Perhaps the most painful thing about the killer landslide in Naga City in the central Philippines was that it appears the human death toll could have been prevented.
Mayor Kristine Chiong told Al Jazeera she had personnel inspecting fissures on a mountain quarry site two days before it collapsed on the sleeping village below, killing at least 62 people.
That was because she had doubts about a clearance document issued by the country’s mining monitoring agency that said those fissures did not pose an imminent threat.
Clearly, they were wrong. The question now is could the agency and the local government have risked erring on the side of caution, evacuated the villagers and stopped the Apo Land and Quarry Corporation from further exploiting the already deeply scarred mountain?
Instead, the company got the all-clear to continue its business, despite some villagers expressing fears about their safety. True enough, when the monsoon came along, the mountain gave way.
It’s a scenario that reflects the reason many Filipinos die in natural disasters every year: man-made conditions exacerbate nature’s mood swings and the government is more reactive than proactive.
Victims are almost always desperately poor: people who live in flimsy houses in vulnerable places, clinging to their few possessions despite official orders to evacuate.
Susan Gepuit, whom Al Jazeera interviewed at her husband’s wake, is left with seven children to raise. She is jobless, uneducated and now penniless. The family did not have much to begin with.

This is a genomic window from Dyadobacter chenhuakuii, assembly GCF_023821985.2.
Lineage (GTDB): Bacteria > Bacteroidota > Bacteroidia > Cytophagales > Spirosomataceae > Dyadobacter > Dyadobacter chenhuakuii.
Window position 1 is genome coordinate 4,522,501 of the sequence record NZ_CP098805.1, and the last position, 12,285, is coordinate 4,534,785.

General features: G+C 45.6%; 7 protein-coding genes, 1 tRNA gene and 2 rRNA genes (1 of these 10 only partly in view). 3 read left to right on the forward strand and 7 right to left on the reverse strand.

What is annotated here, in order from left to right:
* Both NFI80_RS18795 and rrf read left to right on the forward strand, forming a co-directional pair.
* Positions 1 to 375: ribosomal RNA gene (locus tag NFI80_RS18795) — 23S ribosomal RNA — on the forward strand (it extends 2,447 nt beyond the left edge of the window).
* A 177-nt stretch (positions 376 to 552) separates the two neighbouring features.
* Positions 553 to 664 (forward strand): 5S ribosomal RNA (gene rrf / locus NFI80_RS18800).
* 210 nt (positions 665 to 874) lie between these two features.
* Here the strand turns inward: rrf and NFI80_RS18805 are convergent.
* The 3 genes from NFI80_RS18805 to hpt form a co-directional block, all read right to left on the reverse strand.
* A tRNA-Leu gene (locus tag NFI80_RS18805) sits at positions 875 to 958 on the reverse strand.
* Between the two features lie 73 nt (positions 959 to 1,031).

She showed her strength as she welcomed mourners to the mass mortuary at the city’s tennis court. She was not alone in her plight, as some families lost several members in the tragedy.
When our correspondent Jamela Alindogan started asking her about herself – how did she feel, what she was going through? – her emotional dam burst and she broke down.
It’s the kind of interview that underscores the problem of trying to cover calamities: ultimately, a person’s grief and desperation are a solitary experience. We can only watch and listen, because their pain is theirs alone, no matter how much journalists and the audience commiserate with them.
But to not tell the story, to leave them to their fate lest we violate their dignity or privacy – that would be wrong, wouldn’t it? The last thing they need now is isolation.
The fact was they were one village in a bustling city that went on with its business the very day the monsoon dried up.
And this landslide came just five days after another one in the northern part of the country that was caused by super typhoon Mangkhut, which got more news coverage worldwide.
We wrapped up our coverage at the mass funeral for the first 21 victims unearthed from the rubble.
Mourners at the largest Catholic church wore surgical masks as a putrid odour filled the sanctuary from the coffins lined up on the aisle. The smell of incense did little to mask the stench.
To provide victims a proper religious burial was a token gesture from the city government. It was the least they could do.
The grieving families have no clue how to carry on, and when public attention to their plight fizzles out in the coming weeks, they will return to their obscure lives at an even greater disadvantage than before.
As I write this, 28 people from Tinaan village remain missing. Disaster responders keep searching the rubble as relatives hold out hope of finding their loved ones, if not alive, then at least in one piece.
There are a few months left to the year, and more monsoon rains and typhoons are bound to come.